After washing his muddy pooch down he decides to wander to his local for a convivial pint or two with stout hearted fellows of his acquaintance and discuss the important matters of the day.

After which he returns to his happy homestead for a well-earned cheese and piccalilli sandwich (malted wholemeal bread and real butter).

His afternoon is spent raking leaves in his garden, unblocking gutters and loading the wheelbarrow, basket and house store with wood.

Returning back indoors with a ruddy face he begins to prepare dinner for him, his long suffering wife and three semi tame children – a fine tamarind chicken with saag aloo and red lentils.

Over this fine repast he enjoys a glass of red wine and the heart warming stories of his family’s daily exploits.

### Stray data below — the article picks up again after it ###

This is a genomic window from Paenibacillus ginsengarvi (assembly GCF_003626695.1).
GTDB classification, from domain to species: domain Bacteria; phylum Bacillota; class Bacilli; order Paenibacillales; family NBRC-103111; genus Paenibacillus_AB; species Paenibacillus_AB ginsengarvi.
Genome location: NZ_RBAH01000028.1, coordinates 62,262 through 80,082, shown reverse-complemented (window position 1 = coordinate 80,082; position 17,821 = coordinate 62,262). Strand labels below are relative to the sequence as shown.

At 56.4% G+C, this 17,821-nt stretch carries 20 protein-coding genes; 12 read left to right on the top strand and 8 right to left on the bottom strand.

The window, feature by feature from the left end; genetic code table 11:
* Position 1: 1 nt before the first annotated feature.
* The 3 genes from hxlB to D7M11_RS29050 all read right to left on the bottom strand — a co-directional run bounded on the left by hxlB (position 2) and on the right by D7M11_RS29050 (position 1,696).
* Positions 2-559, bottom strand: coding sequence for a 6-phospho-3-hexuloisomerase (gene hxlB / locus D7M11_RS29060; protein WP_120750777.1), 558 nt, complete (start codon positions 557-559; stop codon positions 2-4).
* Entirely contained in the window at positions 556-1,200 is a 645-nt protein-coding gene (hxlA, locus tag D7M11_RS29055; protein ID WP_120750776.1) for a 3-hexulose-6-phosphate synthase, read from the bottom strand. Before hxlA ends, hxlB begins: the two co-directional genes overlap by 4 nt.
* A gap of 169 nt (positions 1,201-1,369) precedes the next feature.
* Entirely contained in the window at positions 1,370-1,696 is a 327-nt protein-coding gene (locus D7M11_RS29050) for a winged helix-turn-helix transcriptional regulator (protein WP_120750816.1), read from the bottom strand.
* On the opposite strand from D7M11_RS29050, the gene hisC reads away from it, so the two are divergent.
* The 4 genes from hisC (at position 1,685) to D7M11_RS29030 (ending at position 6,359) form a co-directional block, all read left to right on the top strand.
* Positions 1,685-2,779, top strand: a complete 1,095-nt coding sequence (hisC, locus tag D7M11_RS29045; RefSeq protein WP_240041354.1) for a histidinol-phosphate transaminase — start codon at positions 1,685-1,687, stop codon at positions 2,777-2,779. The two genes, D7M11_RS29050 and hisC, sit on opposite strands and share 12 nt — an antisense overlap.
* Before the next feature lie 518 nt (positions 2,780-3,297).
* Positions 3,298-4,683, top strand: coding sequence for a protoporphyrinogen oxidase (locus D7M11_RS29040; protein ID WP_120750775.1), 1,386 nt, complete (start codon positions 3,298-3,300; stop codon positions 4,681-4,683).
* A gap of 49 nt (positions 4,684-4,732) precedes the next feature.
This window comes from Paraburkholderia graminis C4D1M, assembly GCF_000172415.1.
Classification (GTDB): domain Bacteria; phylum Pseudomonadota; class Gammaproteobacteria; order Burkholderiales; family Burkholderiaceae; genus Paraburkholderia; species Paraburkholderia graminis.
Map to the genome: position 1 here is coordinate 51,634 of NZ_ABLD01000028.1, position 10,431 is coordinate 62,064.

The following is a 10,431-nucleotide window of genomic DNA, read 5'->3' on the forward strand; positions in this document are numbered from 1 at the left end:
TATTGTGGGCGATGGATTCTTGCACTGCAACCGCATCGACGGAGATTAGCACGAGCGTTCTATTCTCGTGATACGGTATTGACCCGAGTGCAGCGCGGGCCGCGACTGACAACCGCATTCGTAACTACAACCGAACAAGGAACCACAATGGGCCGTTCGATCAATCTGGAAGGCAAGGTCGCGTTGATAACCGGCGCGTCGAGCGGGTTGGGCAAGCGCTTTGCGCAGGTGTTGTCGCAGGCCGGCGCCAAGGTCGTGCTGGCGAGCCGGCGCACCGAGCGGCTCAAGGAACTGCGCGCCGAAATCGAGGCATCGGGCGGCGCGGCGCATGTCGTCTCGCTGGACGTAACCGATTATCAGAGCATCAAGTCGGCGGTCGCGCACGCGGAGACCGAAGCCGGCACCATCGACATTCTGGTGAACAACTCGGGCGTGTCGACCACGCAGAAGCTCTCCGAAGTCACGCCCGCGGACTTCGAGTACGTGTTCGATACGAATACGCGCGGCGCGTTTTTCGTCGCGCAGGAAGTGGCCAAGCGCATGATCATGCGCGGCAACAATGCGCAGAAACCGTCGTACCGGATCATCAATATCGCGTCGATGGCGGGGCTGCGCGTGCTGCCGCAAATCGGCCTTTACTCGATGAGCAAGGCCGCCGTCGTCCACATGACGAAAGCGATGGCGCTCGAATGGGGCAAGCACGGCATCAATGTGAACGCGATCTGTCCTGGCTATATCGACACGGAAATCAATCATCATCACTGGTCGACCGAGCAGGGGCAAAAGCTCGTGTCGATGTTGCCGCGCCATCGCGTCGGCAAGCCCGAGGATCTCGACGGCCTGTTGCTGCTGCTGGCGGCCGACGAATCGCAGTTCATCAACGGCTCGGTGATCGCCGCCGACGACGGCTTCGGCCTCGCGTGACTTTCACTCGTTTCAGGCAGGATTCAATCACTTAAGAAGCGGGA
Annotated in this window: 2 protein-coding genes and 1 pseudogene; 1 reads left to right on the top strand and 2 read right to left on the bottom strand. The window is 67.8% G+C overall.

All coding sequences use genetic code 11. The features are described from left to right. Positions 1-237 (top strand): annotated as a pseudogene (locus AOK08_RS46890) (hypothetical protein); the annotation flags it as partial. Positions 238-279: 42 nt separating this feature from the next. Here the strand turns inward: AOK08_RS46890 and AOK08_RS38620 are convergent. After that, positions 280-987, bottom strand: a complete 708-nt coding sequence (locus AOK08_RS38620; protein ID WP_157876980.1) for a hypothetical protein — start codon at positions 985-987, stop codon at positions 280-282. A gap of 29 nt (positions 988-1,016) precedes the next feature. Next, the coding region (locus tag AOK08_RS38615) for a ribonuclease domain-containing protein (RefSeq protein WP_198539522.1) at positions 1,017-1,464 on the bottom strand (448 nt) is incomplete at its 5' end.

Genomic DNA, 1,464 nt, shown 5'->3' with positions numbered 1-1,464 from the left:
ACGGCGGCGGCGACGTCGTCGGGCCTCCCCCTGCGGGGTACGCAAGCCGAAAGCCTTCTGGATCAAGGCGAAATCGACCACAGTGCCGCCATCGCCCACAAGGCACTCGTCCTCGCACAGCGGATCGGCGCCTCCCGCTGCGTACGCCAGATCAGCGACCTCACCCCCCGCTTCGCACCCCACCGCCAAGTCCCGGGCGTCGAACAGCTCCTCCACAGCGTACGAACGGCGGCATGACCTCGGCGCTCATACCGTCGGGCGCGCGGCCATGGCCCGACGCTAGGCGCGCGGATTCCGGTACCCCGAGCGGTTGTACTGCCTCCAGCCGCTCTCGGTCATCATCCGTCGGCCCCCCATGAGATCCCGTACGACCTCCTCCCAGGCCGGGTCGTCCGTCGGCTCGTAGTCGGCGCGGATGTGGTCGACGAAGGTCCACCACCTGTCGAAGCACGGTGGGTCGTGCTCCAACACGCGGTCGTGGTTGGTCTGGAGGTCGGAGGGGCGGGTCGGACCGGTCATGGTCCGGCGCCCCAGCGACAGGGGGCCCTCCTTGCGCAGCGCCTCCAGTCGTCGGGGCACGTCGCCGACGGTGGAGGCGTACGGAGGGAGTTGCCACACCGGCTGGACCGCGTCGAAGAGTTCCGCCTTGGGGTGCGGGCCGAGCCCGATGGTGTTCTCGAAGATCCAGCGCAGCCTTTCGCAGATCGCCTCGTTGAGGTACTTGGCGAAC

In this scenario of bucolic bliss our hero has consumed around six to seven units of alcohol... well above the current recommended amount let alone the modified one.

Tut tut Sir!

Scenario Two – The Sweet Deal

This man, maybe of a similar age, spends his day locked in an office with phones ringing, emails snowballing and endless meetings chewing into his valuable time.

He dashes out to a fast food joint and grabs a cheese burger, large fries and a strawberry thick-shake and eats it on the move back to the office.

The afternoon is pretty much the same as the morning but with extra hassle because the boss he was in the morning meetings with wants the figures producing for the projects they discussed. In addition he has to prepare a proposal for a major infrastructure bid that is being presented in the next few days.

He works late, but no later than normal in fact, fuelled by an endless supply of coffee and Red Bull he makes it through.